Schizophrenia is a complex mental disorder and although the cause a still relatively unknown, it is thought to be a combination of genetic and environmental factors. Schizophrenia is thought to affect approximately 1% of the population and is usually diagnosed during adolescence or young adulthood.
Symptoms of schizophrenia vary person to person affecting them not only mentally but physically and socially. These symptoms are generally categorized into positive, negative, and cognitive symptoms:
- Positive symptoms- symptoms that add to the usual everyday experience such as hallucinations, delusions and thought, and movement disorders
- Negative symptoms- symptoms that take away from the usual everyday experience such as the “flat affect” (facial expressions and voice both lack emotion), lack of pleasure in everyday life and struggles to begin or sustain planned activities
- Cognitive symptoms- poor executive function, trouble focusing or paying attention, problems with working memory.
Exercise for Schizophrenia- why and how?
Exercise has been shown to reduce positive and negative symptoms as well as improve physical and mental wellbeing. Studies have also shown that incorporating exercise in the treatment of schizophrenia can aid in improving quality of life, general cognition, and global functioning. Exercise does not only address the symptoms directly related to Schizophrenia, but also helps to reduce the risk of comorbidities. Those with Schizophrenia are at increased risk of developing cardiovascular disease, metabolic syndrome, and type 2 diabetes due to decreased physical activity, altered community access, and side effects caused by common psychiatric medications.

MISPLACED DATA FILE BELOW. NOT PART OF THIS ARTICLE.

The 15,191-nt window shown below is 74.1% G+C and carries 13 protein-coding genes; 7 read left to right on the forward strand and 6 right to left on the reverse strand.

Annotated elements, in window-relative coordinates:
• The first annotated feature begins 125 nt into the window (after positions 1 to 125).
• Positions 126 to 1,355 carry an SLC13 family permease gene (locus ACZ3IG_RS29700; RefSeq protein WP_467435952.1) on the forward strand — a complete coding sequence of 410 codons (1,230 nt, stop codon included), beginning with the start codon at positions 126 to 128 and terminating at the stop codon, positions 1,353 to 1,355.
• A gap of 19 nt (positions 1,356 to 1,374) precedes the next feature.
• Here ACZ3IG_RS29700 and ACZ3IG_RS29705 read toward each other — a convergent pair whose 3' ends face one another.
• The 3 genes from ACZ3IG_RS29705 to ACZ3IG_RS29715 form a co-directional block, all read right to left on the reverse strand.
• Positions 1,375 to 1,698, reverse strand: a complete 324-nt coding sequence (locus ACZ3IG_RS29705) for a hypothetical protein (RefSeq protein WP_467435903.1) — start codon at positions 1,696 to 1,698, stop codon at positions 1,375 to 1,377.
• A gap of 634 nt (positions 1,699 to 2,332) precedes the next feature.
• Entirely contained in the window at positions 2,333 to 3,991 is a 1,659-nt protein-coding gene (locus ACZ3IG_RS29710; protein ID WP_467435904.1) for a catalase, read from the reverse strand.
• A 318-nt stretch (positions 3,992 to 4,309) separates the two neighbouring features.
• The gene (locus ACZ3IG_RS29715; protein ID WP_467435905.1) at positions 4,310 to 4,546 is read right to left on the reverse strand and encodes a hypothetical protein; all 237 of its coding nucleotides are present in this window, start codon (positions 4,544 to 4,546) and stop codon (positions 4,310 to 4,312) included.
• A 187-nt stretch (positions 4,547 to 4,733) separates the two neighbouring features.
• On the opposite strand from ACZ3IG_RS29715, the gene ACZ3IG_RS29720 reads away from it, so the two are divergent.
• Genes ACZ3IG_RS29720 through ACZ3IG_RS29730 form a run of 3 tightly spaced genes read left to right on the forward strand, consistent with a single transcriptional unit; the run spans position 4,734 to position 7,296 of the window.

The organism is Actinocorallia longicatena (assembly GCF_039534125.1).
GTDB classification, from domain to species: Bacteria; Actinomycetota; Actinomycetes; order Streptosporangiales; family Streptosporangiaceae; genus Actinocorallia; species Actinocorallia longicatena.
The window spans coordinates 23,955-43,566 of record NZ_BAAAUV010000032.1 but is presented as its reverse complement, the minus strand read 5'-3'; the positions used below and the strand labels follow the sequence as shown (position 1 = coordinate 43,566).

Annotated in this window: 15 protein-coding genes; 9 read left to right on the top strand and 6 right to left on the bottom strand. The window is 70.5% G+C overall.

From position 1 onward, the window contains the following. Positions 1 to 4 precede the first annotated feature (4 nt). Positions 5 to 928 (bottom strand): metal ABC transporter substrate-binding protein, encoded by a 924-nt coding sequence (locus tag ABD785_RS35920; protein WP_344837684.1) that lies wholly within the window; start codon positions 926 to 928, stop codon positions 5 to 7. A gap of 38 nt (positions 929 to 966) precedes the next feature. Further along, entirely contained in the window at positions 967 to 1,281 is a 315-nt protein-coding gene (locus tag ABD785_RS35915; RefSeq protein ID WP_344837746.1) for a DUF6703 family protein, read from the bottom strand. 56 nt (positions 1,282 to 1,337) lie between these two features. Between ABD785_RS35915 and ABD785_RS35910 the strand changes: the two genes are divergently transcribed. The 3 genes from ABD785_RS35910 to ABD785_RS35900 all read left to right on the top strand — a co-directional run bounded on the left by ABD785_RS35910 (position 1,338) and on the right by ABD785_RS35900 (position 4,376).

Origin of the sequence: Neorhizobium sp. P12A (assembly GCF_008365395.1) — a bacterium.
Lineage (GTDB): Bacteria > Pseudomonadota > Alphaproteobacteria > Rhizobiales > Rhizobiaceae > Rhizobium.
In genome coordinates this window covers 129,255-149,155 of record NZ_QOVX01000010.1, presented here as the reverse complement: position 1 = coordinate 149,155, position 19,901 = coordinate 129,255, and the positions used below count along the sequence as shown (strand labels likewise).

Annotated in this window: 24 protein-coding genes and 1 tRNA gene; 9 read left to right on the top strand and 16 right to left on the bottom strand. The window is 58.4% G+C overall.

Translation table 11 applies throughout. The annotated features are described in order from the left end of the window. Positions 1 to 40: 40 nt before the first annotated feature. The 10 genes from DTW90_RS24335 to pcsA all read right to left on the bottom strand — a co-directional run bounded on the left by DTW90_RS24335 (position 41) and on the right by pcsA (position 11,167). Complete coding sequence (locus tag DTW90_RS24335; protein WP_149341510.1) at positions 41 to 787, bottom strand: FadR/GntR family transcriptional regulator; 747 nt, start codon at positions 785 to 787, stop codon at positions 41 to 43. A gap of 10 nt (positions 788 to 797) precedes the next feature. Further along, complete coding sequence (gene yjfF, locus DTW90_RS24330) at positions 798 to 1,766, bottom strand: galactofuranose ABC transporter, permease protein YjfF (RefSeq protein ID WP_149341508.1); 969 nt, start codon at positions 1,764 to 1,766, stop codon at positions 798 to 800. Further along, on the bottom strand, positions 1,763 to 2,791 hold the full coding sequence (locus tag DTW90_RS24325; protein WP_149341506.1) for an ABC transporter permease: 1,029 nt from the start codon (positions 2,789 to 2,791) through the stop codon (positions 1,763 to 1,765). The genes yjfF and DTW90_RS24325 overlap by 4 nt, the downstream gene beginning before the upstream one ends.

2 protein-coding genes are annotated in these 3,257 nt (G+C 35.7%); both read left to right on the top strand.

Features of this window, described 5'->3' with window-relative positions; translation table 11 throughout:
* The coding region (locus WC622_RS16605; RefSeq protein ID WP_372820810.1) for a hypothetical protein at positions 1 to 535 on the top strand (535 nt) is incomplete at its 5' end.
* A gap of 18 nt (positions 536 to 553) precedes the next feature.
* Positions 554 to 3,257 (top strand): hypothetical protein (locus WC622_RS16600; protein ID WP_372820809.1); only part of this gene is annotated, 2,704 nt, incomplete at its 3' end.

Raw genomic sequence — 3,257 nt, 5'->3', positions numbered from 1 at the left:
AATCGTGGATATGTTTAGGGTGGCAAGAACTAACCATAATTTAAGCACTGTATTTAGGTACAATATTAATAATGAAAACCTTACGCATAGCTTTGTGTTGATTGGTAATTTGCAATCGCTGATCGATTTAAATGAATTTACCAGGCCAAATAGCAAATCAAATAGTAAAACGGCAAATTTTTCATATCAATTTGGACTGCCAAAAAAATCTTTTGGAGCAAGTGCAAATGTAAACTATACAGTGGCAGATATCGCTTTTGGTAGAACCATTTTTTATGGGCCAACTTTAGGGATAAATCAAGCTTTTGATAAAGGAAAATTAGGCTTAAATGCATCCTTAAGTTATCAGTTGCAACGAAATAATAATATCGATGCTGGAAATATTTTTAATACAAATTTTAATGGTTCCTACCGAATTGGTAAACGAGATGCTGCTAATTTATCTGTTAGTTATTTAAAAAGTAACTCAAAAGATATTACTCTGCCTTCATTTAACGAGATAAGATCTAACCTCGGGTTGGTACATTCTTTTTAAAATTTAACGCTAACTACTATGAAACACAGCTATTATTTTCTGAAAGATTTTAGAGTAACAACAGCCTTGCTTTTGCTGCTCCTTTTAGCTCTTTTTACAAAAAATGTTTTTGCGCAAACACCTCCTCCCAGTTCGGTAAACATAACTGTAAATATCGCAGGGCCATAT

Research has seen benefits from 90 minutes or more per week of moderate to vigorous activity, though working up to the guidelines of 150 minutes of moderate activity or 75 minutes of vigorous physical activity, plus resistance training on at least 2 days of the week will achieve greater benefits. Training should include resistance training, aerobic activity, and activities that challenge cognition. This could look like a walk outside, interval training, or full body strength training incorporating bodyweight or appropriate resistance using dumbbells, resistance bands, and other equipment. The most important component of the exercise program is that it should be enjoyable and sustainable. Not only this but studies showed that those with Schizophrenia who exercised with supervision from an appropriate health professional saw greater results than those who exercised individually.
Exercise for those with Schizophrenia is best guided by an Accredited Exercise Physiologist to appropriately consider symptoms, comorbidities, medications, and most importantly, your goals.